Under 27 NCAC 01D Section .2301, the North Carolina State Bar Board of Legal Specialization established estate planning and probate law as a field of law for which attorney could obtain board certification.
For purposes of the board certification program the specialty area of "estate planning and probate law" is defined as the practice of law dealing with "planning for conservation and disposition of estates, including consideration of federal and state tax consequences; preparation of legal instruments to effectuate estate plans; and probate of wills and administration of estates, including federal and state tax matters."
Use our directory to find a Board Certified Specialist in Estate Planning and Probate Law in North Carolina
Under 27 NCAC 01D Section .2305, the North Carolina Bar Board of Legal Specialization established certain standards for certification as a specialist in estate planning and probate law. Those standards include showing substantial involvement through time spent doing substantive legal work in the practice of estate planning and probate law.
To obtain certification, the attorney must also show experience gained through representing clients in specific types of legal problems. Tasks showing experience gained in the practice area include:
Part of the substantial involvement requirements can also be shown through a practice equivalent such as:
Additionally, the attorney seeking specialty certification in Estate Planning and Probate Law much meet certain Continuing Legal Education (CLE) requirements in estate planning and probate law or related areas of the law include real property, family law, Medicaid planning, elder law, guardianship, taxation, business organizations.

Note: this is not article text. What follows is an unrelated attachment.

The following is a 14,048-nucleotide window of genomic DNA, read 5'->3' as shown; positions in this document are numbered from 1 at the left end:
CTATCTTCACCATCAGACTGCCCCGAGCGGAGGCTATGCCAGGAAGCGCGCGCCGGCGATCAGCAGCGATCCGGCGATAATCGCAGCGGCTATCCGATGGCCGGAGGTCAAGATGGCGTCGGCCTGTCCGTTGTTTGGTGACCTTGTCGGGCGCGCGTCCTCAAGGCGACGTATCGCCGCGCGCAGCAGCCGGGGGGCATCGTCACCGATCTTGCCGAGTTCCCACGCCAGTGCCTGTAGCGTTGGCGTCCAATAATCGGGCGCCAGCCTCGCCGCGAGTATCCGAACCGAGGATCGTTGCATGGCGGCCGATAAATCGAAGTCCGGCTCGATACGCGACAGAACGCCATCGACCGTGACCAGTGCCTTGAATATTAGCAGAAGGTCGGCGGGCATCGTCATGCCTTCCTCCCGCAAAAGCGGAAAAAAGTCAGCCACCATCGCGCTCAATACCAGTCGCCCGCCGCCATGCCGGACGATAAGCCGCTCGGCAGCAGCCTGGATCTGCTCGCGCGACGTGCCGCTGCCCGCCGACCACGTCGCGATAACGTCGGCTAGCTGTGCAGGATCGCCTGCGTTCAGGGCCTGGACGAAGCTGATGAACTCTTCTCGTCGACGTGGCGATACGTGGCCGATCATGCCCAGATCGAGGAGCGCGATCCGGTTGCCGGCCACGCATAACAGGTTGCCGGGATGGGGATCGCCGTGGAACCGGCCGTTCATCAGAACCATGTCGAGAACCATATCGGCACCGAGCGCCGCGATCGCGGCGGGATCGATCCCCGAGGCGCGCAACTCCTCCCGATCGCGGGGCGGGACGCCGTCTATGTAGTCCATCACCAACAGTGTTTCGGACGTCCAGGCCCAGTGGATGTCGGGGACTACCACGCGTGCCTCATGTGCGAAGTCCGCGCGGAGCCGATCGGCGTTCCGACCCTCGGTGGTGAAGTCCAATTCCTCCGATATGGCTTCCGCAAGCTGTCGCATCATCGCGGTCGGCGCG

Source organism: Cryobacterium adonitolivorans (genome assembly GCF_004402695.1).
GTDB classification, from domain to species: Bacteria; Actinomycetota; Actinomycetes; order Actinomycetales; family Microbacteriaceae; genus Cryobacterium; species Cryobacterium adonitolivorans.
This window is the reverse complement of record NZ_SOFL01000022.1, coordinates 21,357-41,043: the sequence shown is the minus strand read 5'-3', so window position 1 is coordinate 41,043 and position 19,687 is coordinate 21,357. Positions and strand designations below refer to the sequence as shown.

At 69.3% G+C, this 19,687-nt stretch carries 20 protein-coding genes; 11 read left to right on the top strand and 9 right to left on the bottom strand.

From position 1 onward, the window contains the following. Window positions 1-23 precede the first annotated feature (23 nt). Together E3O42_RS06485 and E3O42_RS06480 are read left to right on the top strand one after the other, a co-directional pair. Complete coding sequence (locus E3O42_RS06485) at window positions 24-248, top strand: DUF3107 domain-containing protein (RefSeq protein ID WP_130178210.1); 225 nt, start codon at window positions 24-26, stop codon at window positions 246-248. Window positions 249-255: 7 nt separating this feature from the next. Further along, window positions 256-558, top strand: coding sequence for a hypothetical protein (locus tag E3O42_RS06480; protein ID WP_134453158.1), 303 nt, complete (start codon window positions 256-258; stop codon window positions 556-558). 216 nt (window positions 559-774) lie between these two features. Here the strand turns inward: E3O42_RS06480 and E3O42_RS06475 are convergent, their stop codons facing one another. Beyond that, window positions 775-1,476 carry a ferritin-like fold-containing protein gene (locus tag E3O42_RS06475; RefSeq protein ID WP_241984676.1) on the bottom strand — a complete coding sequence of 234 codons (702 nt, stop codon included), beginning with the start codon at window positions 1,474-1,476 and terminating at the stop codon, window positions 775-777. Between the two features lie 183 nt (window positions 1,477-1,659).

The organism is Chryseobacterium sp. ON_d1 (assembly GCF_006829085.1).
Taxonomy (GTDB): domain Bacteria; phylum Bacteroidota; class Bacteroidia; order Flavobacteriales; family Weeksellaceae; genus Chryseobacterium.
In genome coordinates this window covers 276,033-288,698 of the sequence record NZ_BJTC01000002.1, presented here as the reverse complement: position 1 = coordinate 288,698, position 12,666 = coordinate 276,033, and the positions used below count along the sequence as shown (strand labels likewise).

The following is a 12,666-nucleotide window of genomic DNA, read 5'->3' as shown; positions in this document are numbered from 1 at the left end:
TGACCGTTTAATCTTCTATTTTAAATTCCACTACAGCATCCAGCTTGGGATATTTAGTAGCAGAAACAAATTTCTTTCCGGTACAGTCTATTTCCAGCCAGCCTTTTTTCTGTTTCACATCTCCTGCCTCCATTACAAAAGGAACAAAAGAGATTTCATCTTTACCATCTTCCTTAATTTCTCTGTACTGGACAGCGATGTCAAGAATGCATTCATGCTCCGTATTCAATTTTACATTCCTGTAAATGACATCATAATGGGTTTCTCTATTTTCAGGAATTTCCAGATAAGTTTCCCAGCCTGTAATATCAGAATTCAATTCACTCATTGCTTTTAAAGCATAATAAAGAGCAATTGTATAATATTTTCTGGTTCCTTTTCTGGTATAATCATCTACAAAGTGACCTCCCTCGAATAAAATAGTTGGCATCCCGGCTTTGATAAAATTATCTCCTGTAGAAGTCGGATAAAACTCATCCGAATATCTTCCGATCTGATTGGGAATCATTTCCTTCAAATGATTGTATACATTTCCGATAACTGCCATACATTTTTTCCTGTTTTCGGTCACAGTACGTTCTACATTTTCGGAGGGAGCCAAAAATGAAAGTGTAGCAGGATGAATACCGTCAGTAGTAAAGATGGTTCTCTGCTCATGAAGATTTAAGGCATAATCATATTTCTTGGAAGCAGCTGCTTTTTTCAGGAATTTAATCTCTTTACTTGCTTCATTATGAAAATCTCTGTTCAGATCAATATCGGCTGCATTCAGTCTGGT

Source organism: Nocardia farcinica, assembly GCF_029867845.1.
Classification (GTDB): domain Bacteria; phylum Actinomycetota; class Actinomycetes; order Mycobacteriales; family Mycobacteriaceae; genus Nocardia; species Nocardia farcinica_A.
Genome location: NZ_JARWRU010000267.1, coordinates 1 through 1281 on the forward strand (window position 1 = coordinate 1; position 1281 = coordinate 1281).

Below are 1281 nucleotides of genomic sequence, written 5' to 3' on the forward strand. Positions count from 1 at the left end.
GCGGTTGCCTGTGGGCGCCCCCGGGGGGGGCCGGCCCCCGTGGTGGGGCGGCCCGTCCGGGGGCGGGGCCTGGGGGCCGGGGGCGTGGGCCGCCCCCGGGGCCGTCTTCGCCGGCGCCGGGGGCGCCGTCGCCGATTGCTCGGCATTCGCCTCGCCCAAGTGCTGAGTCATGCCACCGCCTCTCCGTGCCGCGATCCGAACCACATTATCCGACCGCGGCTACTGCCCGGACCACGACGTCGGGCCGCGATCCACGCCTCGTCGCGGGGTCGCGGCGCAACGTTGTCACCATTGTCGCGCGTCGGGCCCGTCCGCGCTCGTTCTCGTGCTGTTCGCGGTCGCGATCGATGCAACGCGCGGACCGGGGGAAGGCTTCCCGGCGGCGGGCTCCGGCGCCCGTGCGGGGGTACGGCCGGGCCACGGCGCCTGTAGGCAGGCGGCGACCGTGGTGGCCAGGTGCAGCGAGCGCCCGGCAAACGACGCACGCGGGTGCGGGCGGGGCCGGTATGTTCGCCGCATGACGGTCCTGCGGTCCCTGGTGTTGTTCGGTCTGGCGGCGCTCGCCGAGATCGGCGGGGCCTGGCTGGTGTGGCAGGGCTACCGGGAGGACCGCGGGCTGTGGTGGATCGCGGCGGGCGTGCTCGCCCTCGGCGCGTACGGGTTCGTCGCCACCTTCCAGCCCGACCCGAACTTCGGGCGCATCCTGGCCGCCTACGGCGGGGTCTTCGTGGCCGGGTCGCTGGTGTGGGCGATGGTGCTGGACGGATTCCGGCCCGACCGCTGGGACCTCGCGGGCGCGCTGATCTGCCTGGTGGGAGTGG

The attorney seeking specialty certification in North Carolina for Estate Planning and Probate Law must also submit to peer review from other lawyers or judges who are familiar with the attorney's practice and can attest to the attorney's qualifications.
The attorney must pass a written examination designed to test the attorney's knowledge on the following topics important to estate planning and probate law in North Carolina:
Under 27 NCAC 01D Section .2306, the period for certification is five years. During that period the attorney must apply for continued certification showing substantial involvement, obtaining certain continuing legal education (CLE) credits, and peer review.
Estate planning clients make sure that all assets are protected in the estate plan. Those assets might include life insurance, annuities, securities, stock options, IRAs, qualified retirement plans, real estate, and businesses. Estate planning often overlaps with other legal practice areas such a tax law and family law.
At Lawyer Legion, we understand the important role that board certification programs play when the public begins their search for a qualified attorney in the specialty area of probate law or estate planning in North Carolina.
This article was last updated on Friday, November 22, 2019.